Summary Report: 2013/4 EFA Global Monitoring Report, Teaching and learning: Achieving quality for all.

Full report

68th Session of the UN General Assembly: Key events and trends in Disability and Development

Making Education a Priority in the Post-2015 Development Agenda

Report of the Global Thematic Consultation on Education in the Post-2015 Development Agenda

10 September 2013 – A new report has been launched by the Global Thematic Consultation on Education in the Post-2015 Development Agenda co-led by UNICEF and UNESCO, with support from the Governments of Canada, Germany and Senegal and the William and Flora Hewlett Foundation.


“See Me, Hear Me, Accept Me” – Building Knowledge from Voice -World We Want ‘People’s Voices’ Series

The second World We Want ‘People’s Voices’ Series took place on August 19 and addressed the topic of persons with disabilities and the post-2015 agenda. Building off the inaugural ‘People’s Voices’ event, which challenged and offered a true definition of voice and participation in a setting such as post-2015, similar base themes about perception, social inclusion and participation were again the main focus.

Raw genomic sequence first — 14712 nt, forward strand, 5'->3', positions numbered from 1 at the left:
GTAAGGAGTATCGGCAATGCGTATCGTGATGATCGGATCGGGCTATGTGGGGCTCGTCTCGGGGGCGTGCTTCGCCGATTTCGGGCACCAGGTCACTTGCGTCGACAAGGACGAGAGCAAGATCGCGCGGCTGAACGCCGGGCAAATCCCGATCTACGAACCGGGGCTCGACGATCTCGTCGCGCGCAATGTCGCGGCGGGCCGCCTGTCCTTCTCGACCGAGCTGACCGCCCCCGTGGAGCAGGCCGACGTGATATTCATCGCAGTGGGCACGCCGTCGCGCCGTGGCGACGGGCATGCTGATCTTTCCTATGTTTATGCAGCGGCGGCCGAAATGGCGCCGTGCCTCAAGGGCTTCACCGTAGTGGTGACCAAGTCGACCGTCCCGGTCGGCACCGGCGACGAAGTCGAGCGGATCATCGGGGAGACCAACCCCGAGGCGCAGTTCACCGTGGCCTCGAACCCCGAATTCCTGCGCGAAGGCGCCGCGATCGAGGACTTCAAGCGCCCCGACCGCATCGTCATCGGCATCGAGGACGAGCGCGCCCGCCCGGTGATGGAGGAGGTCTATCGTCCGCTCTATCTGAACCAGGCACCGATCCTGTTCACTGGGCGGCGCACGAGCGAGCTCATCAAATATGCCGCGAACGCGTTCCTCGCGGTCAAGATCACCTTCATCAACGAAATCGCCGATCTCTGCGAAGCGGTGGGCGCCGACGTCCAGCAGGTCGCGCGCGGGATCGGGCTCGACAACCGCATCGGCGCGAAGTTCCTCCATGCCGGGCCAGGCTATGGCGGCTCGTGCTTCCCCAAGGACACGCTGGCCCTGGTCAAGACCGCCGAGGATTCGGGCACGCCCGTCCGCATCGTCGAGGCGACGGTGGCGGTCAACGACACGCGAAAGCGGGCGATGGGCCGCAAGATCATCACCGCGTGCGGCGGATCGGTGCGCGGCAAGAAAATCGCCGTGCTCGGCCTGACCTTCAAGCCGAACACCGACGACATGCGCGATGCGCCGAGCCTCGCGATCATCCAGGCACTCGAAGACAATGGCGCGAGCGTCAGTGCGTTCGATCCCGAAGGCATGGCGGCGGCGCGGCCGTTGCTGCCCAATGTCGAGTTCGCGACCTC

... DAISY (Digital Accessible Information System) is a technical standard for digital audio books, periodicals and computerized text. DAISY is designed to be a complete audio substitute for print material and is specifically designed for use by people with "print disabilities," including blindness, impaired vision, and dyslexia. Based on MP3 and XML, the format has advanced features in addition to those of a traditional audio book. Users can search, place bookmarks, precisely navigate line by line, and regulate the speaking speed without distortion.

While the Millennium Development Goals (MDGs) represent a concerted effort to address global poverty, there is a striking gap in the current MDGs and their inclusion of persons with disabilities. The estimated 1 billion people worldwide who live with disabilities are still excluded from equitable access to resources such as education, employment, healthcare and social and legal support systems. As a result persons with disabilities experience disproportionately high rates of poverty.

In general, initial progress towards inclusive education is rapid but then slows down until a core group of disabled and special education needs children in special schools remains. It has proven to be difficult to completely eliminate enrolment in special schools. However, the number of children in the region who are registered as having a disability and are reportedly receiving education services in special schools is rather small by comparison to totals. Out of the total 1.5 million children who are registered with a disability only 219,000 (14.5 per cent) attend special schools.

Children with disabilities and special education needs are often excluded from mainstream education and segregated into special schools and classes, residential institutions or remain in their homes. Even worse, many children with disabilities are not enrolled in any education programmes. In this regard, progress across the CEE/CIS region has been uneven. In poorer CEECIS countries the proportion of children enrolled in basic special education declined during the 1990s.